The Hamas regime is desperately trying to smuggle such advanced weaponry into the Strip and could really use a sea route for that purpose. Israel denies Hamas this route by declaring and enforcing a blockade.

The blockade is legal under International Law and so is stopping the flotilla ships in international waters. Using deadly force is also legal under International Law. Because Israel is in a state of armed conflict with Hamas, the governing body of Gaza, it has the right to declare a blockade of an enemy territory if it perceives its citizenry is in danger of attack. The Israelis have stated that Hamas getting advanced weapons through sea-lanes fits this condition and they have openly declared the intention of the blockade is to stop weapons smuggling.  The basis for this in International Law is cited by Israel in the San Remo Manual on International Law Applicable to Armed Conflicts at Sea, 12 June 1994, Paragraph 67A. (“67. Merchant vessels flying the flag of neutral States may not be attacked unless they: (a) are believed on reasonable grounds to be carrying contraband or breaching a blockade, and after prior warning they intentionally and clearly refuse to stop, or intentionally and clearly resist visit, search or capture;”).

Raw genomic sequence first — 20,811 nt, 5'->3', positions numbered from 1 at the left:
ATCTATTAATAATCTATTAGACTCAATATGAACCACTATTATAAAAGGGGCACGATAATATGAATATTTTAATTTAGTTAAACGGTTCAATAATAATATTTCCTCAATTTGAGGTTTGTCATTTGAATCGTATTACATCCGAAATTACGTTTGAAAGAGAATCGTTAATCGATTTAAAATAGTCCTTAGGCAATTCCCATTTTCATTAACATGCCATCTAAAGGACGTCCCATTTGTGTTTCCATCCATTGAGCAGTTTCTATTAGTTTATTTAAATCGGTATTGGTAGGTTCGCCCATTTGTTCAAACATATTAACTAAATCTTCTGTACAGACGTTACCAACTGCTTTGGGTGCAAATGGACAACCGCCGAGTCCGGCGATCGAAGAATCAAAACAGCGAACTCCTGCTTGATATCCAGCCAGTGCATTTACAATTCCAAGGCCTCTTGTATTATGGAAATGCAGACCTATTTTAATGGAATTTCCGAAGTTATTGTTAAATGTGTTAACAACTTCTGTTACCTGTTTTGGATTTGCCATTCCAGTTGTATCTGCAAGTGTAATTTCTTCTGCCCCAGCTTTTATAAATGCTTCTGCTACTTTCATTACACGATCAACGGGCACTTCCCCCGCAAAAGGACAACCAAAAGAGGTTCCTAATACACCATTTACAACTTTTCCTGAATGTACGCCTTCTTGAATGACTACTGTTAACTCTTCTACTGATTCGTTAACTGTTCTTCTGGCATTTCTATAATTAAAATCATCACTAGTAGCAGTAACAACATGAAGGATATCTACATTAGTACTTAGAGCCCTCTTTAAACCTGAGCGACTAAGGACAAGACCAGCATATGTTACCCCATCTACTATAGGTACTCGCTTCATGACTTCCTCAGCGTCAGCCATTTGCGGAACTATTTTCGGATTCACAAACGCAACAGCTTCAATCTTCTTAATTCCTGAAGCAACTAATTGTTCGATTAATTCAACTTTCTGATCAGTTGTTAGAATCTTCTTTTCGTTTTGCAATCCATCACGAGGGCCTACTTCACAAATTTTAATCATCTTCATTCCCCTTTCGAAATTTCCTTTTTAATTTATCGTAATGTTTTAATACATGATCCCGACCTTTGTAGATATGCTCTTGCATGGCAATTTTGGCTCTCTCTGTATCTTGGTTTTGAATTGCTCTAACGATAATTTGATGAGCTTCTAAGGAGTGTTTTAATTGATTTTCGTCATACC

If Israel is perfectly willing to allow anyone to move humanitarian cargo to Gaza in support of its beleaguered citizens, then why is there a need to break Israel’s blockade of Gaza since the blockade is necessary to protect its beleaguered citizens from advanced weaponry? Isn’t the humanitarian justification for breaking the blockade the same humanitarian justification for the Israelis to keep it — both to protect basic human rights of survival? Why are these so-called humanitarians so concerned with only the Gazans and not the Israelis, especially considering that the Gazans can get the proffered aid and Israel some safety from Hamas shelling into Israel without violent confrontation over the blockade of sea routes?